The first thing to note is that all of the correlations are positive, and pretty significantly so. In all cases, a change in one season is likely to be followed by additional seasons with at least some of those gains retained. Second, while all of the correlations are fairly close to one another, it's interesting to see that hit rate has the lowest correlation, suggesting that changes in batting average are slightly less likely to be predictive of future performance, and more likely to be a fluke. Among the skills I looked at, strikeout rate had the highest correlation, meaning that changes in that stat are slightly more likely to be real than those in other areas.
However, this analysis looked at every player. Mikael was asking about the "great leap forward" in a skill, not the more typical average player whose improvement is minimal. To look only at the players with the largest changes, I sorted the data by the difference in rates between the spike season and the established level (the .112 figure in the Wynn example). I then selected the 300 players with the biggest gains or losses (roughly the top 10% and the bottom 10%), in each skill and looked specifically at how much of their spike season change was retained going forward. Note that I'm using both the best and worst changes, so that I'm looking not only at those with the greatest improvements, but also those with the largest declines.
For each player, I computed the retention percentage in each skill, and took the average retention percentage across the group of 300. Those figures are reported below:
Note that in the table, I'm using "Increase" and "Decrease" for each statistic to point in the direction of desirability for the batter, that is, "Increase" means higher home-run rates, but lower strikeout rates.
We see some very interesting results here. First, we see some empirical support for the observation Mikael made, which is that gains in walk rate are more real than gains in hit rate. Among the 300 players who increased walk rate the most in a spike season, they typically retained over half of the gains in future seasons. By contrast, the players with the biggest gains in batting average were only able to hold on to about 1/5th of their improvements. Flukes are more likely in batting average than walk rate.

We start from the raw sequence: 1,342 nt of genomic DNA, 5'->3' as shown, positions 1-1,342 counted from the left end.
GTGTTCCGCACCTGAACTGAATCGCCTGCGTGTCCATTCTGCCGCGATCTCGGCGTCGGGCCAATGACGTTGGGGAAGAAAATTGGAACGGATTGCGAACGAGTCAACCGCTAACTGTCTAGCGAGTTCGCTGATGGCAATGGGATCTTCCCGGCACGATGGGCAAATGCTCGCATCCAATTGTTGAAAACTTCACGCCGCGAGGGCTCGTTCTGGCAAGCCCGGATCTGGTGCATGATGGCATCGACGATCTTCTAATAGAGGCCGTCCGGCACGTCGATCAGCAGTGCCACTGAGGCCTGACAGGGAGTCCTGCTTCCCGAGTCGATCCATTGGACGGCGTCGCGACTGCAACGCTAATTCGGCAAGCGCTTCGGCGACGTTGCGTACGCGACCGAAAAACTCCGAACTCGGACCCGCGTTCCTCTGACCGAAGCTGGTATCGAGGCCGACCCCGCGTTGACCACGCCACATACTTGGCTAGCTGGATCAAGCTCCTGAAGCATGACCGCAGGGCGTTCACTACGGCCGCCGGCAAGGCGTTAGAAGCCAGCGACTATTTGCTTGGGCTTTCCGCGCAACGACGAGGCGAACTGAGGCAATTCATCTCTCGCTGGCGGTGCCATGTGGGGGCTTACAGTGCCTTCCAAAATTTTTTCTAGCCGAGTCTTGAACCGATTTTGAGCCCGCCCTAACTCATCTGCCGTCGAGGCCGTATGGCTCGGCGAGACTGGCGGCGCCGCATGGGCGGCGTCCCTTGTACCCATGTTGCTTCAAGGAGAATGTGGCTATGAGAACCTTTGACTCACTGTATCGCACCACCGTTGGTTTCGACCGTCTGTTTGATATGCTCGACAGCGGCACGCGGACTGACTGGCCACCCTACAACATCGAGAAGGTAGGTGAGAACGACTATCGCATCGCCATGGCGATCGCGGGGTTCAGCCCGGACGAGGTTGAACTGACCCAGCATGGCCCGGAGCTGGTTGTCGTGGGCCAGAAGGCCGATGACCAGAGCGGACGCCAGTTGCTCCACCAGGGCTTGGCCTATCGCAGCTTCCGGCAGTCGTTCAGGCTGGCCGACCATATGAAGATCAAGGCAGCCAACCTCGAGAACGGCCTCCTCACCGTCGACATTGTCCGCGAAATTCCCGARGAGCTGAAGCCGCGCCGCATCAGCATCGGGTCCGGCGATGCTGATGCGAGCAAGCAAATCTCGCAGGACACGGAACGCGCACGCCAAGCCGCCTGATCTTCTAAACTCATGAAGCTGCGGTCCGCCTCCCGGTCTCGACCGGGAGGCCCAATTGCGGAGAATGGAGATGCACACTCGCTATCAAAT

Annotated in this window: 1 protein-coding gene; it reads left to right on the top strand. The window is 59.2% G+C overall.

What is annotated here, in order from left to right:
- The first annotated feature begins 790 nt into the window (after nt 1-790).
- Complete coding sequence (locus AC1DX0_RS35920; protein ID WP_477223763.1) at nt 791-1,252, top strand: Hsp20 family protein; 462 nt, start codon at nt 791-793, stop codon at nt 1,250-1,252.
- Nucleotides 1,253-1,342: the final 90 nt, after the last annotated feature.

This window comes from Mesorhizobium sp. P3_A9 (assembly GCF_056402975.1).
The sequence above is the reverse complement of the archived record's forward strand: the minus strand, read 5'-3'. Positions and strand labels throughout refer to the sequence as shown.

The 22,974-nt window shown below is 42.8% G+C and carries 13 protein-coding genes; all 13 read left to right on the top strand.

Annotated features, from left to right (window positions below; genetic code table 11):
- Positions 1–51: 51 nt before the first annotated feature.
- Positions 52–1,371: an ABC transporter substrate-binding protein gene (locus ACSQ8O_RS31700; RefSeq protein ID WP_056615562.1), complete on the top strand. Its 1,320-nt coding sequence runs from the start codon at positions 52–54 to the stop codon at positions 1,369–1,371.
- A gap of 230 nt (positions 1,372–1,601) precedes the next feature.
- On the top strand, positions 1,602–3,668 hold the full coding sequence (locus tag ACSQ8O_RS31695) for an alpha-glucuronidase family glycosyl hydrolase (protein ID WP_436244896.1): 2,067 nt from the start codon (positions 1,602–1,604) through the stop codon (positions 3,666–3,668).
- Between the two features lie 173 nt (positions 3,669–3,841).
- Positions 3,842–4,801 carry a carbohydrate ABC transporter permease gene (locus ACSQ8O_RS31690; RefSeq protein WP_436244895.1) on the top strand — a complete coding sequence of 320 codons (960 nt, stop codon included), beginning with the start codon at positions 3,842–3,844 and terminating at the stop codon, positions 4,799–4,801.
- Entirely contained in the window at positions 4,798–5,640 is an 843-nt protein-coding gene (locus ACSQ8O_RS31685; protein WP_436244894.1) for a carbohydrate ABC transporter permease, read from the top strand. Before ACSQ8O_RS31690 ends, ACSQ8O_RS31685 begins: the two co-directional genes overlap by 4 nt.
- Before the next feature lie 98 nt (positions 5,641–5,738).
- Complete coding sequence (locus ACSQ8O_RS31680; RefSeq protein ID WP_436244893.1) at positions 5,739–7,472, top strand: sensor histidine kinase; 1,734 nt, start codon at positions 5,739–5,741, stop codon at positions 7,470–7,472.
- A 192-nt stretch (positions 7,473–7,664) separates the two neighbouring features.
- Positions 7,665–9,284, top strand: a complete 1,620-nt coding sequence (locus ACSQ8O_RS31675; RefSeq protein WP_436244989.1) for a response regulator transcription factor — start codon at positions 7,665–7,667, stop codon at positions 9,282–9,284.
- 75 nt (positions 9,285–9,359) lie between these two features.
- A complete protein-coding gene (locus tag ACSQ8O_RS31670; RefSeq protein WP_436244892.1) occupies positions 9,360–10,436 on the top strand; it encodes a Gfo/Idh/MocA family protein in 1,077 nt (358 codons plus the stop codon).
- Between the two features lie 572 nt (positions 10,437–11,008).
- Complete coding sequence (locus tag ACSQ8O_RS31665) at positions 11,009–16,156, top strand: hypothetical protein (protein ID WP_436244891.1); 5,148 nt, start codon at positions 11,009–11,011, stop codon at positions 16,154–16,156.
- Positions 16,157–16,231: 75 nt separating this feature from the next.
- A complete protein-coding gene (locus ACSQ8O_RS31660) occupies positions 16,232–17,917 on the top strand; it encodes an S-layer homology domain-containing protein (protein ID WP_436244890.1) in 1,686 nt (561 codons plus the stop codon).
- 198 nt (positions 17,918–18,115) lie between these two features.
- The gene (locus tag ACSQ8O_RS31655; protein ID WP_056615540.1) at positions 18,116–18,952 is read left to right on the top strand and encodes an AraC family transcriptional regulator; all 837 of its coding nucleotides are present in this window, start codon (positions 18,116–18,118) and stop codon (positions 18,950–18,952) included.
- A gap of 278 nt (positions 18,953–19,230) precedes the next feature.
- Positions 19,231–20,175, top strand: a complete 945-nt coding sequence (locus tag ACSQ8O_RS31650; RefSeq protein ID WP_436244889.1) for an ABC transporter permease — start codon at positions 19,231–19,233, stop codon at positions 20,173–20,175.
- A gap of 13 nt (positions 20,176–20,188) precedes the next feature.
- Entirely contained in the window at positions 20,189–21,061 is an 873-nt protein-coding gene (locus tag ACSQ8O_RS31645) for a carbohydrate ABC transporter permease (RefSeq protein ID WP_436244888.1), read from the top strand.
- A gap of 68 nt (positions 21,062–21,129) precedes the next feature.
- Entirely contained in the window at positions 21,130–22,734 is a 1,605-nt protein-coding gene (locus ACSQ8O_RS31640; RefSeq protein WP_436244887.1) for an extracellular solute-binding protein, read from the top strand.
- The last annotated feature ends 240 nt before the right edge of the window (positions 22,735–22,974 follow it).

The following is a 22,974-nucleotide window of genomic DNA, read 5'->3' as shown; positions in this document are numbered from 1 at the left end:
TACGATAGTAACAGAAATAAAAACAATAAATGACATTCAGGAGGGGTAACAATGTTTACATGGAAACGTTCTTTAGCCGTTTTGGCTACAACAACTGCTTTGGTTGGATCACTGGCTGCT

However, changes in strikeout rate were even more likely to be kept with a retention percentage of nearly 60%. Home-run rate and on-base percentage showed medium levels of retention percentage, while total base rate was pretty low at about 30%. There is, of course, some overlap between these skills. On-base rate is a combination of hit rate and walk rate, and sure enough the retention rate is between the rates for each component. Likewise, total-base rate (comparable to slugging average) is affected by both HR rate and hit rate. It would be possible, of course, to separate things further (using something like isolated slugging), or to synthesize more complex retention percentages (such as OPS, EqA, or VORP).
Though improvements in skills get most of the attention, I am somewhat perversely interested in the analysis of decline phases of players' careers. The second column of numbers shows how the retention rate following a sharp decline in skill. Unlike the previous set of numbers, high percentages are not desirable here, since it would mean that a player continues to perform close to the new, lower level of performance. Lower retention percentage are related to the likelihood and magnitude of a player bouncing back towards his original established level of performance.
The contrast is sharp, especially for batting average. Players who decline sharply are far more likely to be stuck with most of the decline than players who see a spike in batting average. Drops in home-run rates are less likely to be fluky than HR jumps, and a falling total-base rate is perhaps the strongest sign of decline among the skills analyzed. On-base percentage, often thought of as an "old-player" skill, is in fact the area where players tend to bounce back the most.
It's important to note that I did the analysis with unadjusted numbers, either for park or league. A player who moved to Colorado for several years may seem to have a substantial jump in skill level (Andres Galarraga comes to mind), but whose actual change in underlying ability was somewhat lower than what it appeared. Players active during the 1960s across the change in strike zones could be similarly affected. Neither did I account for age in this analysis. A sharp increase for a 25-year-old in home-run rate is probably more real than the same gain for a 36-year-old. However, I suspect that a retention percentage analysis, accounting for park, league, and age, could be a useful tool in devising more accurate player predictions (indeed, most projection systems do some version of this, combining age adjustments with some form of regression to the mean).
Keith Woolner is an author of Baseball Prospectus. You can contact him by clicking here.